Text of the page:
I started this project in my last semester in graduate school, as part of my final for Old English. “The Wanderer” is an obscure poem which was recorded in the Exeter Book. It has gone through multiple translations and interpretations, some based on the most likely literal meanings of the words from Old English, and others injecting contemporary concepts into the original text. My approach was a bit of both, though any “injections” I perpetrated were more about providing modern words which match the meaning implied by the old language, as well as mimic the syntax and cadence of the language itself. In any case, my goal was to be creative, while also honoring the source. I’ll leave judgment up to the reader:
“One adrift often awaits an oar for himself,
a mercy of the Maker, even if care-worn upon a liquid-lane
he had to row awhile the rime-cold sea with his hands,
had to wander wretched vistas.
5 The Wyrd is fully arrayed.”
So quoth the Hard-Stepper, mindful of hardships,
of wrathful wild-slaughters, of the ruin of wine-men:
“I often had to quote my care alone each dawn.
Now there is not one among the quick
10 with whom I’d dare to openly express my mind.
To surity, I know that it is a noble habit in a lord
that he might fastly bind his locked faith,
might hold his closed heart,
might hope as he might will.
15 A weary mind may not withstand the Wyrd,
nor may the rough heart frame help;
often therefore those eager for glory fastly bind
the sorrowful in their closed breast;
as I had to seal my mind, seal with fetters,
20 often hard-caring, bid away from earth, far from kinsmen,
after I formerly covered my golden friend
in a holster of earth long ago,
and wretched I thence wandered winter-wary
over the binding of waves, mourning the hall
25 thence sought the brightness of treasure,
sought where I might find far or near
him who knew mine own in the mead-hall,
or would befriend friendless me,
would wean me with wonders.”
30 he who has little of loved confidants for himself
kens how sly sorrow is as a friend.
The wretched vista wards him, not wound gold,
locked-faith frozen, not blood of the fold.
He remembers the hall-sworn and treasured thanks,
35 how his golden-friend weaned him to the feast
in youth a-gone. A wonder … all drained.
For he who knows must then long forsake
the wizened-lore of his loved noble friend.
Sorrow and sleep summed altogether
40 then often binds the harmed drifter,
thinking to himself that he might, in mind,
clasp and kiss his nobleman,
on knee lay hands and head, as ere awhile
in years agon he brooked a seat’s granting.
45 After then the friendless human awakens,
sights foul waves before him,
fowls of the brim bathe, feathers broaden,
rime and snow rush, mingled by hail.
The heart’s wounds are then the heavier,
50 the sore after the sweet. Sorrow is renewed…
then the mind wanders yond a reminder of men;
the sayer greets them with stated glee, yearningly scans yond
for the hall of the sworn. They swim aft on the way.
Fleeting faith never brings much there
55 of the quoted guidance known. Care is renewed
for he who shall so zealously send
a weary self over the waves’ binding.
Therefore yond this world I may be unable to think
for what my perception may be unable to shade,
60 when I think on all the lives of the lords,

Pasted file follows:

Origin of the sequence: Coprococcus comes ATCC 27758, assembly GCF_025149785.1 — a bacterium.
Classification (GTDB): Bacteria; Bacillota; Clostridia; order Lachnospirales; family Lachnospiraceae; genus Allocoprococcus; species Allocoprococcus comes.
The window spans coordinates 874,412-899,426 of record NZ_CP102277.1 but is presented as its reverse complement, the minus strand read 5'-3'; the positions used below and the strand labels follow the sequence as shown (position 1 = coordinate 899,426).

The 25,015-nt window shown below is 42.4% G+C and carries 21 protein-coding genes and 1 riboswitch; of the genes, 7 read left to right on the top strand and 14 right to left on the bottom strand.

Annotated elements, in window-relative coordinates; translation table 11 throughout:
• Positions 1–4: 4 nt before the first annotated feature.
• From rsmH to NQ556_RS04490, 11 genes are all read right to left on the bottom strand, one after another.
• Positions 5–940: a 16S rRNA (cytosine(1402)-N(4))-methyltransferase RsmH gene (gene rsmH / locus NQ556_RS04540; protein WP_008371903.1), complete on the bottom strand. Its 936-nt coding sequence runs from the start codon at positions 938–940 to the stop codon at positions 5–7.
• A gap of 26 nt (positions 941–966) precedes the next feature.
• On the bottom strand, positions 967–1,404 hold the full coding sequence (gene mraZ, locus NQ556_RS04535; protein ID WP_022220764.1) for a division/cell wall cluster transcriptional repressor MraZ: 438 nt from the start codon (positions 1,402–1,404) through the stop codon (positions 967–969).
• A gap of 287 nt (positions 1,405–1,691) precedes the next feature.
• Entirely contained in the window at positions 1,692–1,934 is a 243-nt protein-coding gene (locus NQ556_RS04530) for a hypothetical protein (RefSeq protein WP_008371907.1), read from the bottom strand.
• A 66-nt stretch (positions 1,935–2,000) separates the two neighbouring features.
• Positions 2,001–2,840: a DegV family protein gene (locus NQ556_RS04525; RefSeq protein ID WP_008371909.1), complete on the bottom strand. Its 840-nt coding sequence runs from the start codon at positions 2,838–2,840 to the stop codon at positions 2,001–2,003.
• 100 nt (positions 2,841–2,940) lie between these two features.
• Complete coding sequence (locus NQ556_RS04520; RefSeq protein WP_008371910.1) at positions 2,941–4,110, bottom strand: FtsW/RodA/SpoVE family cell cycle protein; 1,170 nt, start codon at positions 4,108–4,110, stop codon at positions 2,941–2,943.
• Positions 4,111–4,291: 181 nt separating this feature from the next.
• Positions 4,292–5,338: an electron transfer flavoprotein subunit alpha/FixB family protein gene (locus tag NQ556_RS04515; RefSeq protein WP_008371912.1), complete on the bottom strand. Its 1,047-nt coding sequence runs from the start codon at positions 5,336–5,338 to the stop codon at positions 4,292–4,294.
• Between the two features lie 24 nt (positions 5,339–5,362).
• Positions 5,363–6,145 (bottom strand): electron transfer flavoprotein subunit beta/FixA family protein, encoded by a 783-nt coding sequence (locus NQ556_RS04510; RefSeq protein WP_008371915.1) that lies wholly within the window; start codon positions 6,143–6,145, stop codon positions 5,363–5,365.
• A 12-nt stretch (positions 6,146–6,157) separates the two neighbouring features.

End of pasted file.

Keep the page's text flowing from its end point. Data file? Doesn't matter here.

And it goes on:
how they verily gave up the hall,
the mighty manly thanes. So for everyone
of all days this middle-earth dries and falls.
For then a man may not wax wise, ere he gain a deal
65 of winters in the world’s richness. The wise should be yielding;
should too neither be hot-hearted nor rash with words
nor too weak a warrior nor too unwary
nor too afraid nor too fain nor too greedy for fees
nor never yearning too much for preening, ere he might well ken.
70 He should abide, when he speaks a boast,
until cold of faith he may well ken
whither the thought of hearts may will to whirl.
Lawful and hale he should recognize how ghastly it is,
when the wealth of all this world stands wasted,
75 as now variously yond this middle-earth
walls stand blown upon by the wind,
rime-raked, the doors ruined.
The wine-halls wear, elders lie
bedridden with a dream, the decorous all cringed,
80 noble by the wall. War forced some away,
ferried forth in a way: some a fowl bore
over its high home, some dealt death
by hoary wolf, some were hidden in an earth-cave
by a dreary leering elder.
85 So the Sculptor of elders ruined this earth
until the old works of the giants stood
idle and lacking the brightness of dwellers.
He, the Hard-Stepper, thinks on this then with wise thought
and deeply on this dark life,
90 old in faith, remembers often ere the worn
of the wild-slaughters, and quoth these words:
“Where went the mare? Where went the man? Where went the treasure-giver?
Where went the seats of the feast? Where are the dreams of the hall?
Alas bright cup! Alas burning warrior!
95 Alas the thrumming of the king! How that drag went,
napping under night’s helm, as if it were not.
Now a wall stands wondrously high
on the last of the loved dukes, adorned with the likeness of wyrms.
Throngs of ashen spears forsook the earls,
100 weapons wild with greed, the glorious Wyrd,
and storms clashed these slopes of stone,
a falling fever binds the surface,
the moan of winter, then comes the wan,
the night-shadow expands, sends from the north
105 in anger a rough hailstorm of hale thugs.
All richness of the earth is difficult:
the shaft of the Wyrd winds the world under heaven.
Here the fee be lent, here the friend be lent,
here the man be lent, here the maiden be lent,
110 all the steel of this earth weaves idle.”
So quoth the knowing one, in mind; sundered as he sat himself at rumination.
True be he who holds his trust; borne, shall never reveal what is torn
too rashly from his breasts, unless he as the earl may ere ken how
to frame the solution with zeal. Well be he who seeks an oar for himself,
a favor to the Father in the heavens, where all fastening stands for us.